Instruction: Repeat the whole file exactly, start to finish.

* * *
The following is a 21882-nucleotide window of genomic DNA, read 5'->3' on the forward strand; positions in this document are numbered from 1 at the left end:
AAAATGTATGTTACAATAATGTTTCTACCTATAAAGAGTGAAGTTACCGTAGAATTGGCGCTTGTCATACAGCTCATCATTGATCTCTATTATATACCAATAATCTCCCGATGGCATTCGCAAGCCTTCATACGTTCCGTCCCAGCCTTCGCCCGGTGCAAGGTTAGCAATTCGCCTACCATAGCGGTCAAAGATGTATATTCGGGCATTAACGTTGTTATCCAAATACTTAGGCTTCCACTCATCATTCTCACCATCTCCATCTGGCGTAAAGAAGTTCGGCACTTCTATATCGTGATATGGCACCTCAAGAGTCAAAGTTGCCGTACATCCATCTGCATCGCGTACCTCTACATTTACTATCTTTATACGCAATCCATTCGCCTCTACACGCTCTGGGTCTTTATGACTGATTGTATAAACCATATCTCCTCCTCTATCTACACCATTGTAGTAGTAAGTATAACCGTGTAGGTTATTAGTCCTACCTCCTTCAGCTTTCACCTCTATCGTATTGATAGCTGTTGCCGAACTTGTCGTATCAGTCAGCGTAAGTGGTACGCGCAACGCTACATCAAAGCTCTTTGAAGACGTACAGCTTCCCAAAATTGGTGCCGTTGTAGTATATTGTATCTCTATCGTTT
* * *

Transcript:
The following is a 21882-nucleotide window of genomic DNA, read 5'->3' on the forward strand; positions in this document are numbered from 1 at the left end:
AAAATGTATGTTACAATAATGTTTCTACCTATAAAGAGTGAAGTTACCGTAGAATTGGCGCTTGTCATACAGCTCATCATTGATCTCTATTATATACCAATAATCTCCCGATGGCATTCGCAAGCCTTCATACGTTCCGTCCCAGCCTTCGCCCGGTGCAAGGTTAGCAATTCGCCTACCATAGCGGTCAAAGATGTATATTCGGGCATTAACGTTGTTATCCAAATACTTAGGCTTCCACTCATCATTCTCACCATCTCCATCTGGCGTAAAGAAGTTCGGCACTTCTATATCGTGATATGGCACCTCAAGAGTCAAAGTTGCCGTACATCCATCTGCATCGCGTACCTCTACATTTACTATCTTTATACGCAATCCATTCGCCTCTACACGCTCTGGGTCTTTATGACTGATTGTATAAACCATATCTCCTCCTCTATCTACACCATTGTAGTAGTAAGTATAACCGTGTAGGTTATTAGTCCTACCTCCTTCAGCTTTCACCTCTATCGTATTGATAGCTGTTGCCGAACTTGTCGTATCAGTCAGCGTAAGTGGTACGCGCAACGCTACATCAAAGCTCTTTGAAGACGTACAGCTTCCCAAAATTGGTGCCGTTGTAGTATATTGTATCTCTATCGTTT